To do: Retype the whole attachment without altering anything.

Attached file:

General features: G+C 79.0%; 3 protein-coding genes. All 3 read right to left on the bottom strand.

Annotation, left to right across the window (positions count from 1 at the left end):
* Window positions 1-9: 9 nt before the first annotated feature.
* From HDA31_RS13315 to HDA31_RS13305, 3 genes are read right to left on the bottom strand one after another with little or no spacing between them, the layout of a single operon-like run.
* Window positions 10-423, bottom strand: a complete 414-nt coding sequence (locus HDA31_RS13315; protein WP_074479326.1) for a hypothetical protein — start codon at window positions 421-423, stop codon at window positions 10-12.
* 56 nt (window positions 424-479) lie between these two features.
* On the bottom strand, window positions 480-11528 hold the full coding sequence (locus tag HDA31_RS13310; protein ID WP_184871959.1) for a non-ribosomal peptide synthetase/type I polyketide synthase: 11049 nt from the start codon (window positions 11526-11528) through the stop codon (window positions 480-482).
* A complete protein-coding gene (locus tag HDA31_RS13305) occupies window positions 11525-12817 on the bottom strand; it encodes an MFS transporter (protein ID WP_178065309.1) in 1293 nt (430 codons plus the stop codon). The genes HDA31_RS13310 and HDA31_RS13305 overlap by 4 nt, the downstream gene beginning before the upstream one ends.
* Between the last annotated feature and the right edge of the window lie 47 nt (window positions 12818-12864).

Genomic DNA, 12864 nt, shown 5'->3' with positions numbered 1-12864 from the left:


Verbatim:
General features: G+C 79.0%; 3 protein-coding genes. All 3 read right to left on the bottom strand.

Annotation, left to right across the window (positions count from 1 at the left end):
* Window positions 1-9: 9 nt before the first annotated feature.
* From HDA31_RS13315 to HDA31_RS13305, 3 genes are read right to left on the bottom strand one after another with little or no spacing between them, the layout of a single operon-like run.
* Window positions 10-423, bottom strand: a complete 414-nt coding sequence (locus HDA31_RS13315; protein WP_074479326.1) for a hypothetical protein — start codon at window positions 421-423, stop codon at window positions 10-12.
* 56 nt (window positions 424-479) lie between these two features.
* On the bottom strand, window positions 480-11528 hold the full coding sequence (locus tag HDA31_RS13310; protein ID WP_184871959.1) for a non-ribosomal peptide synthetase/type I polyketide synthase: 11049 nt from the start codon (window positions 11526-11528) through the stop codon (window positions 480-482).
* A complete protein-coding gene (locus tag HDA31_RS13305) occupies window positions 11525-12817 on the bottom strand; it encodes an MFS transporter (protein ID WP_178065309.1) in 1293 nt (430 codons plus the stop codon). The genes HDA31_RS13310 and HDA31_RS13305 overlap by 4 nt, the downstream gene beginning before the upstream one ends.
* Between the last annotated feature and the right edge of the window lie 47 nt (window positions 12818-12864).

Genomic DNA, 12864 nt, shown 5'->3' with positions numbered 1-12864 from the left: